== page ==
A dental implant versus root canal treatment is a difficult decision.

Your tooth has got to the point where you are faced with these two treatment options, a dental implant or a root canal treatment.  Ideally you would do everything possible to keep your tooth.  But how do you decide when you have spent enough time, energy and money on a tooth?

It is important to consider the following factors and gather clear information about your tooth:

  1. Consider the amount of remaining natural tooth versus what is a filling. The more remaining natural tooth, the more likely you are going to keep the tooth and choose a root canal treatment.  In these cases the tooth can be beautifully rebuilt with fillings and crowns. However, if all of the tooth structure above the gum is lost, the tooth can be difficult to rebuild and more easily break in the future.  A dental implant may last longer in these situations.


  1. Consider if the tooth has already had a root canal treatment. If the existing root canal treatment has failed and become re-infected it will either require re treatment or removal.  Root canal treatments often have a higher failure rate the second time they are treated.  However it is my experience that many are highly successful.  Some people are happy to take the risk and spend the money, others would like to remove the tooth and put the money towards a dental implant.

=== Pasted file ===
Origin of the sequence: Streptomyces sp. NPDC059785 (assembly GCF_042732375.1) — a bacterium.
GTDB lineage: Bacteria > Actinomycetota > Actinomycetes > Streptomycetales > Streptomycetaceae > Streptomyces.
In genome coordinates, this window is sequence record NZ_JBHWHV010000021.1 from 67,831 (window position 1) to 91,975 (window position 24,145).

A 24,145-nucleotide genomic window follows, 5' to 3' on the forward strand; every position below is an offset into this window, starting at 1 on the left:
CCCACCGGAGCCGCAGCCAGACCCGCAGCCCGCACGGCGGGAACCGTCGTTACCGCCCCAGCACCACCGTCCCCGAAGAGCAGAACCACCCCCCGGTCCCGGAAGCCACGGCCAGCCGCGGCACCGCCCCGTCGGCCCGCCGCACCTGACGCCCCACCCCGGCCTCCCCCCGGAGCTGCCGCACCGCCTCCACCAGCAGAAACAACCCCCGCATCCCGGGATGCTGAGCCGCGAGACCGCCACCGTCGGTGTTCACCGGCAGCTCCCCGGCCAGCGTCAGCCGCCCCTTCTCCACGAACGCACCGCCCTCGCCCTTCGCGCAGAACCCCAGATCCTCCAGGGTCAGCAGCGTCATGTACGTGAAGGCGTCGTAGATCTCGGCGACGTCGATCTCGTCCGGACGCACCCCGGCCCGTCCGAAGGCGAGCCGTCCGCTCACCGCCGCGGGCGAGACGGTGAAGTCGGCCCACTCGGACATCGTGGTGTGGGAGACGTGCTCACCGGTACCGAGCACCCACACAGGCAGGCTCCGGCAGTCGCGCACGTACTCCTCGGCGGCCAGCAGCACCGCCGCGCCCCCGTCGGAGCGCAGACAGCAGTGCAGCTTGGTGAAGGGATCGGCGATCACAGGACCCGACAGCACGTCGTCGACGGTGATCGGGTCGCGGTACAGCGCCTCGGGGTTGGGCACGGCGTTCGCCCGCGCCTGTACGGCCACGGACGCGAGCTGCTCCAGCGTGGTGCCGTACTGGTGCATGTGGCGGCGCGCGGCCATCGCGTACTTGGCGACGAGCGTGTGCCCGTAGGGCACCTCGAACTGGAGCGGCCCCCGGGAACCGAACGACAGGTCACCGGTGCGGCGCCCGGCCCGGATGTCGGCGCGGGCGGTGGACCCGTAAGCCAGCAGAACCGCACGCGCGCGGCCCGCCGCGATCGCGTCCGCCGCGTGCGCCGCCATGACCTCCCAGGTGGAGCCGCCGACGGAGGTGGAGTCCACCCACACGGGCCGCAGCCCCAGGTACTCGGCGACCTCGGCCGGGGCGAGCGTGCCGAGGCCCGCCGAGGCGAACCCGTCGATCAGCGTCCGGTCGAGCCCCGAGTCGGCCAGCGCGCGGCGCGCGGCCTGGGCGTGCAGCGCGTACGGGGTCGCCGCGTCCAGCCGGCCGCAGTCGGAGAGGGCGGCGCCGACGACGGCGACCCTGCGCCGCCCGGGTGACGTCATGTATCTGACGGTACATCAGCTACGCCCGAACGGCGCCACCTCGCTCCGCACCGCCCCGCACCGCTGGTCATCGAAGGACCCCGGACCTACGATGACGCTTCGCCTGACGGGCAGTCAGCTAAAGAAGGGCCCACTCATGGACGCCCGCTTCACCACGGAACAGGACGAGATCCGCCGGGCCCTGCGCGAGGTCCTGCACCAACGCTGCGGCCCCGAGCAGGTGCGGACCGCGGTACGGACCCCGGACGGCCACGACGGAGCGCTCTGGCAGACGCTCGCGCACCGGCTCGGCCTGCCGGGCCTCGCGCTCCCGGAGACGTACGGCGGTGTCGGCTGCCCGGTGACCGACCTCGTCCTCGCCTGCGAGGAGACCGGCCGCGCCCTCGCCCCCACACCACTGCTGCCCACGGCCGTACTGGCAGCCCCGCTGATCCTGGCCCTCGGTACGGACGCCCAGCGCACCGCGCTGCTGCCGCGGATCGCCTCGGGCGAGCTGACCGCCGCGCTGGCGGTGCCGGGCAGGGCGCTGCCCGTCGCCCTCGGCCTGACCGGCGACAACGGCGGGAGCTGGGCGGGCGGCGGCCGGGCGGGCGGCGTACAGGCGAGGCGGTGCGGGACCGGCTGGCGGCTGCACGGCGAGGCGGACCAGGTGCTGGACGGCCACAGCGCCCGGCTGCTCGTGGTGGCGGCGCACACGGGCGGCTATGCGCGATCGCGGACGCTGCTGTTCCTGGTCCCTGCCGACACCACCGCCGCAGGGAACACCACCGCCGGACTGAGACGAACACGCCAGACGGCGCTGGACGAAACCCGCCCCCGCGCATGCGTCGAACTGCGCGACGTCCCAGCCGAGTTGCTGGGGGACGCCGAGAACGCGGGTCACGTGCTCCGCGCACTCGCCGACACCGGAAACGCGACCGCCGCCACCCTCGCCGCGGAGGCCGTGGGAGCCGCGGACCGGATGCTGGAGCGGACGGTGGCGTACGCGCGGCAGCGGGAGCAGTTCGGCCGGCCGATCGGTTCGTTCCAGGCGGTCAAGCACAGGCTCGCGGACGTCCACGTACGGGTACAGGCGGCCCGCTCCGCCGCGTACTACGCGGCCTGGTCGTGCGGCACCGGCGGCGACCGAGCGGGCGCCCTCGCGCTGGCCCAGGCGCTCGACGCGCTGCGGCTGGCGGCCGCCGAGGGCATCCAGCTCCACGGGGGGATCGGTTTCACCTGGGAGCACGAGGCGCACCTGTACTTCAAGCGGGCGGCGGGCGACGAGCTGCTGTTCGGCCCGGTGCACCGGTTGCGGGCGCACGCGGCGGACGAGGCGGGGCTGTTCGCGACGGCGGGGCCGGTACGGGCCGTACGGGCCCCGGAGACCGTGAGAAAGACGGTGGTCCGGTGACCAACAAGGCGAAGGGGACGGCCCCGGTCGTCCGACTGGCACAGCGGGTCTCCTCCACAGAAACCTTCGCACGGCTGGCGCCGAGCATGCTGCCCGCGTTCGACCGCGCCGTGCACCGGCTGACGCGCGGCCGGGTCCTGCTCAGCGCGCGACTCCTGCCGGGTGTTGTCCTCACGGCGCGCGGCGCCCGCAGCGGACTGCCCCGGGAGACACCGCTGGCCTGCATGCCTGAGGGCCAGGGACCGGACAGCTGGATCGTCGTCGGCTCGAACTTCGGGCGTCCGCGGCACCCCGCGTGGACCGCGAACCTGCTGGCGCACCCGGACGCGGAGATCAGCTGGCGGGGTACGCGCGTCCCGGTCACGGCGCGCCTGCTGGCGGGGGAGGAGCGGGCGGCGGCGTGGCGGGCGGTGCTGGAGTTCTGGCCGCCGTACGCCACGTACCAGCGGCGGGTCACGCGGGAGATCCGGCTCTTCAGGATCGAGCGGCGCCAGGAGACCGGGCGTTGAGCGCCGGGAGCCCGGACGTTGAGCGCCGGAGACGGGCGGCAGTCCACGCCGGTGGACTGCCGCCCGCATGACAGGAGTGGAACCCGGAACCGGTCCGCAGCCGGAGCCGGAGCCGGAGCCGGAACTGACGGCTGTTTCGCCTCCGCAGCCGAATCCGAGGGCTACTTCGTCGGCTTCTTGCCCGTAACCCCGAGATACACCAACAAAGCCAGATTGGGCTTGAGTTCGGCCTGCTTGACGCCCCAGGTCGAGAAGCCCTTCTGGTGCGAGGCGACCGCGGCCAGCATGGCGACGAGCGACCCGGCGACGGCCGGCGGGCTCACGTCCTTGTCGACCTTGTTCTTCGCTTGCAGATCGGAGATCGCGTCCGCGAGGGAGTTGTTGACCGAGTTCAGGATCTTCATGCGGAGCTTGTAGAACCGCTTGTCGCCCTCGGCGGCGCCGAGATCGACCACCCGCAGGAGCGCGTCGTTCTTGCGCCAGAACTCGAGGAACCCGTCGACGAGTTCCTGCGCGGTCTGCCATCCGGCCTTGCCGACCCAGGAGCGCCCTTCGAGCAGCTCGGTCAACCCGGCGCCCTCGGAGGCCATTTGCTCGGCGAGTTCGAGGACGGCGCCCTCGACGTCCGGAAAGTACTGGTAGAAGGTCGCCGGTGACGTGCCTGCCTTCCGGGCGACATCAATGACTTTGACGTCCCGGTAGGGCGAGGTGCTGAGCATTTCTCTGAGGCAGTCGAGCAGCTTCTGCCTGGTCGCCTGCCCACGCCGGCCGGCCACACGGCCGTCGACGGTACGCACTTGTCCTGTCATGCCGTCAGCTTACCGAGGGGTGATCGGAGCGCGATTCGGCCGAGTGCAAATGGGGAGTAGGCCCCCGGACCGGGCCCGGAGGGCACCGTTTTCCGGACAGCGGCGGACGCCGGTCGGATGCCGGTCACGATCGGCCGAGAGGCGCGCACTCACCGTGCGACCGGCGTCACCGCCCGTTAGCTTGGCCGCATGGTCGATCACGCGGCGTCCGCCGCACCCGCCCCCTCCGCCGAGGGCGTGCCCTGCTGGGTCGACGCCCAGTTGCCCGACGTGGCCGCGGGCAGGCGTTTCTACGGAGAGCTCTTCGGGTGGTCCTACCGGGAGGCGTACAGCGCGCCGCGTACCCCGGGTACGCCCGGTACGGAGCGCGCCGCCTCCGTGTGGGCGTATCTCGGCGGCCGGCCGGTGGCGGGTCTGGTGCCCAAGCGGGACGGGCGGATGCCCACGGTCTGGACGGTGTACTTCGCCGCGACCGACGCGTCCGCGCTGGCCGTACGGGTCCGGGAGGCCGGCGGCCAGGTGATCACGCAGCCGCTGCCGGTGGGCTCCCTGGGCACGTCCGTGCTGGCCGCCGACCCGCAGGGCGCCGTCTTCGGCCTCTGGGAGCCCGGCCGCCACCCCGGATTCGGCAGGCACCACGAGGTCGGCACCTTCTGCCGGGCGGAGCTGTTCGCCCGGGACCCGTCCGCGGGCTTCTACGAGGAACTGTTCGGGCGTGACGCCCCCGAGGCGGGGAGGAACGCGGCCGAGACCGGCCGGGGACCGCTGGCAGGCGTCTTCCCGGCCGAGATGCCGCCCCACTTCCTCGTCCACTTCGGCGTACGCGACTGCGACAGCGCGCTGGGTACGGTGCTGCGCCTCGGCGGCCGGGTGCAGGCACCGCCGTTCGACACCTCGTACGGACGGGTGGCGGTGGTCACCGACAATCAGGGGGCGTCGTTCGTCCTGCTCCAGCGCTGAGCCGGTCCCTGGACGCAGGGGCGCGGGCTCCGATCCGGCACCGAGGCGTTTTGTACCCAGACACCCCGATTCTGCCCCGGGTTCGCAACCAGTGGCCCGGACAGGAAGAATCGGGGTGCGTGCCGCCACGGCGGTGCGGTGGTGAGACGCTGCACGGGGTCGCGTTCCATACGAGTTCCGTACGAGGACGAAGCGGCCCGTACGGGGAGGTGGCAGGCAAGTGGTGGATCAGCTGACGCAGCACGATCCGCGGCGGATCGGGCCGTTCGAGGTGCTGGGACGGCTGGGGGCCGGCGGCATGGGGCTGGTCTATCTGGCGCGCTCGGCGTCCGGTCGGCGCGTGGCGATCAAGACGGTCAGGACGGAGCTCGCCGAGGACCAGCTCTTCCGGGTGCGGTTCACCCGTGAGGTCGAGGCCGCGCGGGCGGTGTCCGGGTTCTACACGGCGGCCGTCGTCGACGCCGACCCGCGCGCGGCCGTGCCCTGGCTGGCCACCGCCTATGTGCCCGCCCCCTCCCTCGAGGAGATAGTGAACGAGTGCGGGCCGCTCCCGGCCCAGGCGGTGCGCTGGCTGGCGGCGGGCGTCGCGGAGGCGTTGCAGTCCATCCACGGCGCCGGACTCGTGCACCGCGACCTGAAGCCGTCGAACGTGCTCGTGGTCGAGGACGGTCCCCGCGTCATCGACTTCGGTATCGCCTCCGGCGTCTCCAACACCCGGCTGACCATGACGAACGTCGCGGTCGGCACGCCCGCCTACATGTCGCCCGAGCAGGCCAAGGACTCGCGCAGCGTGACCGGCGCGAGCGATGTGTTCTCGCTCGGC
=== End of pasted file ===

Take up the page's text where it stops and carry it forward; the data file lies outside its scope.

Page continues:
1. Dental implants have an excellent success rate long term. However they are not without problems.  Dental Implants are highly likely to fail in the presence of some health conditions such as diabetes.  Gum disease and smoking can also cause an implant to fail.  So if a tooth has a good chance of success with a root canal treatment, this can be a better choice.


  1. Nothing is like your own natural teeth. We think of teeth that have root canal treatments as dead teeth.  However, around the tooth root is a periodontal ligament full of nerve fibres and very much alive.  Whilst the inside of the tooth is not there anymore, the outside proprioception is.  Proprioception is the feeling a tooth has when you bite on it.  It stops you biting too hard, and helps you know where the tooth is in your mouth.  Implants have no proprioception.


We are weighing up the amount of time, effort and cost, versus the probability of success.  Consequently, deciding between a dental implant and a root canal treatment can be a very personal decision and is different for everybody.


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